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How to Decide whether to Sell Privately or to a Dealership

Selling the family heirloom. Deal(er) or No Deal(er)?

*Sniff, sniff* Goodbye old Yeller
So, let’s say the time has come to ditch the old family clunker. You have a feeling that it may still have some value, but, if it does still have value then how much? And would it have more value if you were to trade it in or if you sold it on the open market to an individual (also known as a private party sale)?

Hmm, good questions. Let’s take the second question first. Yes, generally you can expect to get a different amount from a private sale (usually more) than you can get from a trading it in at a dealership.

Why? Well, one of the main reasons is that a dealer will offer you less because he will incur costs for reselling your car. Costs such as reconditioning, inspection, as well as needing room to make some profit. Where as a “private party buyer” assumes the vehicle “as is” with no warranty except perhaps for the factory warranty if it can be continued.

Both types of sales have pros and cons. For instance, if you’re in a rush and need to get another a new car quickly, the dealership may be the better way to go mainly because it can take some time for you to find an individual buyer. Even after finding one you may have to wait longer still while the buyer attempts to get financing. And sometimes they can’t get financed and the whole process begins again! If you’re not rushed to make the sale and you have the patience to wait it out, then you can possibly pocket a higher amount and not have to deal with dickering with the dealership.

Back to the Basics

Great, so we know HOW we’ll sell the car, but, how much can we expect to ask for it? First, we have to take any emotion out of the equation. No matter how good our clunker has been to US, no matter how many rough miles it taken us or to how many swim meets or softball games, others just may not share our feelings. So, feelings out! Objectivity is key here.

There are plenty of resources available to you to help you evaluate the worth of you car and the good news is you never even have to leave home to do it! Scanning the web to get an idea of the dollar value, most owners will consult a website like Kelley Blue Book (or it’s paperback edition) or NADA Guides. There are other sites as well, but, these are extremely popular and trustworthy.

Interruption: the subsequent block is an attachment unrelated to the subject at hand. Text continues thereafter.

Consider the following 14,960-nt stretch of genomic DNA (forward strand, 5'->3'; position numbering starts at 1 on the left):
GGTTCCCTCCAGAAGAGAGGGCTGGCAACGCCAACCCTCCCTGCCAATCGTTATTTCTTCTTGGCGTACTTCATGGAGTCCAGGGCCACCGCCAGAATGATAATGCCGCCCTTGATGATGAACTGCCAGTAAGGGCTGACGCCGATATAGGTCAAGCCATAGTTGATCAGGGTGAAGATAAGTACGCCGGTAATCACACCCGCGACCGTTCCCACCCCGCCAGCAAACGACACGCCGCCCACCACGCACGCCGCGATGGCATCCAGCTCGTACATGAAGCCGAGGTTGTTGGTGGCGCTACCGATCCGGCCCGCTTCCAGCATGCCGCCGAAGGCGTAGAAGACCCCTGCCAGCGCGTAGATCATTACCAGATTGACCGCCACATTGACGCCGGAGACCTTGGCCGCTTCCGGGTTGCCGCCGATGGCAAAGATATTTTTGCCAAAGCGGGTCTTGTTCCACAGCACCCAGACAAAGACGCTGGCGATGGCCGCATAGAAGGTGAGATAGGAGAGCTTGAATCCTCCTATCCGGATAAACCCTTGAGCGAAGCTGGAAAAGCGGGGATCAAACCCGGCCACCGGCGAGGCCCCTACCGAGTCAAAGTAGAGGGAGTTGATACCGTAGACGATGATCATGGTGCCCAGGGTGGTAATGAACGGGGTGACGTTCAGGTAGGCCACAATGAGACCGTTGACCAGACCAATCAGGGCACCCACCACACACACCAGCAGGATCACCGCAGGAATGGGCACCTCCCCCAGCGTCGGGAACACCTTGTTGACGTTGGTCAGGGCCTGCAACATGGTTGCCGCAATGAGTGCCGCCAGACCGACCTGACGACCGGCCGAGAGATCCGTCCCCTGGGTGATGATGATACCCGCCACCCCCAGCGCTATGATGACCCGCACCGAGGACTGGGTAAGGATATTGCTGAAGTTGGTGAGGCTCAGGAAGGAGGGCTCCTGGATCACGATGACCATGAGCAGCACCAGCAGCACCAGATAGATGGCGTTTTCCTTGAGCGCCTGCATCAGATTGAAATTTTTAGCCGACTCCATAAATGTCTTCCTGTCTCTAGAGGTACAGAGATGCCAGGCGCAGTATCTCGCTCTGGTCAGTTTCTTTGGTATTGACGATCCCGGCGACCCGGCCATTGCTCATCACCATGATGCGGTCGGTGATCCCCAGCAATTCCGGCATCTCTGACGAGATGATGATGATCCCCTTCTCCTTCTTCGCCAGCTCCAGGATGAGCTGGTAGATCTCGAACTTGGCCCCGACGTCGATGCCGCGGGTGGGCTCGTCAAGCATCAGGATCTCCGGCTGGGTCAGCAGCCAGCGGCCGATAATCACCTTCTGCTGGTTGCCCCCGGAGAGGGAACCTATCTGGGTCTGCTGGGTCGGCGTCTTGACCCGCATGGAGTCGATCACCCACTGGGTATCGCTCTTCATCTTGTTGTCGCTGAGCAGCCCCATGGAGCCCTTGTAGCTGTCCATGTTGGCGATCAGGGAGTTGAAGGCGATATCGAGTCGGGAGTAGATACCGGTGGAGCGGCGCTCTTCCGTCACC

Knowledge is power

All sites will be asking for information about your car that you should try to have on hand before you begin. To that end, here is a list of some of the types of information they’ll be asking for:

What is the year of your car?
How many miles are on the car?
What is the make and model (ie Subaru Legacy)
How many doors does it have?

What kind of equipment does it have? For instance, does it have AC? Power windows? Tilt Wheel? Cruise Control?
What is the condition of the car?

How does it look? Rusty? Any dings or scratchs?

Will it pass inspection?

Show me the Money!

Depending on the site, you can immediately see what you can expect a dealer to offer you as well as what you can reasonably ask for out in the open market to individual buyers. Here’s an example from Kelley Blue Book online. This is for a 2000 Subaru Outback Limited Sedan 4Door.

Trade-in Value:
Condition:
Excellent $5640
Good $5165
Fair $4340

Private Party Sale:
Condition:
Excellent $7285
Good $6710
Fair $5985

You’ve got that lovin’ feeling

Now that you know what the market feels the car is worth here are some tips to help you nail down the sale.

Vacuum the car. This may seem like a “duh” kind of thing, but, you’d be surprised at how many people think buyers don’t mind knowing what they’ve had for breakfast over the last month. Yuch.
Use something like ArmourAll. Help the dashboard, steering wheel, console, etc to gleem! This does wonders.
Try to remove any window stickers if possible. Use Goof Off! Or something similar. Not everyone shares your childs passion for My Little Pony.
Try to wash the car. It does wonders for the resale when it shines. Makes folks want to take home right now!
Try not to talk down about the car. Avoid saying things like “I think I keep hearing a noise somewhere underneath”.
So, sell to a dealer or an individual? That’s going to be up to you, but, at least you won’t be walking into either situation blind AND you’ll be armed to get the maximum value you deserve.

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